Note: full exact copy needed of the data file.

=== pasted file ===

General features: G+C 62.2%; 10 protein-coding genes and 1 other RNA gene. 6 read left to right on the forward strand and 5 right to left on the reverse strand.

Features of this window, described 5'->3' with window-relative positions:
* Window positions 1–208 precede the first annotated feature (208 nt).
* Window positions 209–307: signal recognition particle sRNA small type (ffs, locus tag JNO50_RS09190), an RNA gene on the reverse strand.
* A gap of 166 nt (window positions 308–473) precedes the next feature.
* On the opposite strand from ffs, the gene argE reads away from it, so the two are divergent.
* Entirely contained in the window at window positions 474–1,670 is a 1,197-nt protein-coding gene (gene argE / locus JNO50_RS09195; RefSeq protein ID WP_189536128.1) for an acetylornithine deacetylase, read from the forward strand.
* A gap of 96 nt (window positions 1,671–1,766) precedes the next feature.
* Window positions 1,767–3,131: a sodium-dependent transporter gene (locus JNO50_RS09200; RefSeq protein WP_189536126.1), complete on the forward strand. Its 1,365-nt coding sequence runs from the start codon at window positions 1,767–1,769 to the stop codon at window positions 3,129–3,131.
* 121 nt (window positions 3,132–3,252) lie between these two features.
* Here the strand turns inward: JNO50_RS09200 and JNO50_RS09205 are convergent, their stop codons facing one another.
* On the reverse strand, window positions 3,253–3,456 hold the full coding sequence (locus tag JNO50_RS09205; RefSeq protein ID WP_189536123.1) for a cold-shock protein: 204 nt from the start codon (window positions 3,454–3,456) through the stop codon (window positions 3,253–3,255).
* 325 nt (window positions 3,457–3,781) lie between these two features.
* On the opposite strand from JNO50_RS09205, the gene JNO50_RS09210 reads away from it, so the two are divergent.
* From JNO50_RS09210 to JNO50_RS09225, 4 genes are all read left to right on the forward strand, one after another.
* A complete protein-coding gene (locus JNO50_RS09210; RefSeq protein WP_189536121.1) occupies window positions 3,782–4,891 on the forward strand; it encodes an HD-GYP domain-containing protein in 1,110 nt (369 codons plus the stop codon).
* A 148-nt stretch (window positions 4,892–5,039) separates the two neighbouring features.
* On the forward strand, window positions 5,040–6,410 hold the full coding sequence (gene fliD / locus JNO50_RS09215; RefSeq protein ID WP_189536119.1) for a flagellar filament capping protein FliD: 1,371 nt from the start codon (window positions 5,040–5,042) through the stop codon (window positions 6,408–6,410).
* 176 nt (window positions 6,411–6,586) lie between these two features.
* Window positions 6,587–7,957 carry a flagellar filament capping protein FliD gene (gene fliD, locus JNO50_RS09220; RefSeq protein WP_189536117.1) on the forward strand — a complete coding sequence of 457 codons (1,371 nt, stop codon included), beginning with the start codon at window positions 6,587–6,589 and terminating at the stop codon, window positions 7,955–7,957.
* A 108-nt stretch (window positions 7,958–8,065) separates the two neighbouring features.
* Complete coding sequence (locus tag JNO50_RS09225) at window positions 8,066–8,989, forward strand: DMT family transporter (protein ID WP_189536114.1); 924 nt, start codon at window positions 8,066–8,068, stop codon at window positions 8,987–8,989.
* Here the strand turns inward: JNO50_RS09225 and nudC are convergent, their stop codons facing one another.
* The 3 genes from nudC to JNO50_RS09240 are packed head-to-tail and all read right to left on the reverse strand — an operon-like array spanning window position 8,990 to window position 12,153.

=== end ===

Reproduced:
General features: G+C 62.2%; 10 protein-coding genes and 1 other RNA gene. 6 read left to right on the forward strand and 5 right to left on the reverse strand.

Features of this window, described 5'->3' with window-relative positions:
* Window positions 1–208 precede the first annotated feature (208 nt).
* Window positions 209–307: signal recognition particle sRNA small type (ffs, locus tag JNO50_RS09190), an RNA gene on the reverse strand.
* A gap of 166 nt (window positions 308–473) precedes the next feature.
* On the opposite strand from ffs, the gene argE reads away from it, so the two are divergent.
* Entirely contained in the window at window positions 474–1,670 is a 1,197-nt protein-coding gene (gene argE / locus JNO50_RS09195; RefSeq protein ID WP_189536128.1) for an acetylornithine deacetylase, read from the forward strand.
* A gap of 96 nt (window positions 1,671–1,766) precedes the next feature.
* Window positions 1,767–3,131: a sodium-dependent transporter gene (locus JNO50_RS09200; RefSeq protein WP_189536126.1), complete on the forward strand. Its 1,365-nt coding sequence runs from the start codon at window positions 1,767–1,769 to the stop codon at window positions 3,129–3,131.
* 121 nt (window positions 3,132–3,252) lie between these two features.
* Here the strand turns inward: JNO50_RS09200 and JNO50_RS09205 are convergent, their stop codons facing one another.
* On the reverse strand, window positions 3,253–3,456 hold the full coding sequence (locus tag JNO50_RS09205; RefSeq protein ID WP_189536123.1) for a cold-shock protein: 204 nt from the start codon (window positions 3,454–3,456) through the stop codon (window positions 3,253–3,255).
* 325 nt (window positions 3,457–3,781) lie between these two features.
* On the opposite strand from JNO50_RS09205, the gene JNO50_RS09210 reads away from it, so the two are divergent.
* From JNO50_RS09210 to JNO50_RS09225, 4 genes are all read left to right on the forward strand, one after another.
* A complete protein-coding gene (locus JNO50_RS09210; RefSeq protein WP_189536121.1) occupies window positions 3,782–4,891 on the forward strand; it encodes an HD-GYP domain-containing protein in 1,110 nt (369 codons plus the stop codon).
* A 148-nt stretch (window positions 4,892–5,039) separates the two neighbouring features.
* On the forward strand, window positions 5,040–6,410 hold the full coding sequence (gene fliD / locus JNO50_RS09215; RefSeq protein ID WP_189536119.1) for a flagellar filament capping protein FliD: 1,371 nt from the start codon (window positions 5,040–5,042) through the stop codon (window positions 6,408–6,410).
* 176 nt (window positions 6,411–6,586) lie between these two features.
* Window positions 6,587–7,957 carry a flagellar filament capping protein FliD gene (gene fliD, locus JNO50_RS09220; RefSeq protein WP_189536117.1) on the forward strand — a complete coding sequence of 457 codons (1,371 nt, stop codon included), beginning with the start codon at window positions 6,587–6,589 and terminating at the stop codon, window positions 7,955–7,957.
* A 108-nt stretch (window positions 7,958–8,065) separates the two neighbouring features.
* Complete coding sequence (locus tag JNO50_RS09225) at window positions 8,066–8,989, forward strand: DMT family transporter (protein ID WP_189536114.1); 924 nt, start codon at window positions 8,066–8,068, stop codon at window positions 8,987–8,989.
* Here the strand turns inward: JNO50_RS09225 and nudC are convergent, their stop codons facing one another.
* The 3 genes from nudC to JNO50_RS09240 are packed head-to-tail and all read right to left on the reverse strand — an operon-like array spanning window position 8,990 to window position 12,153.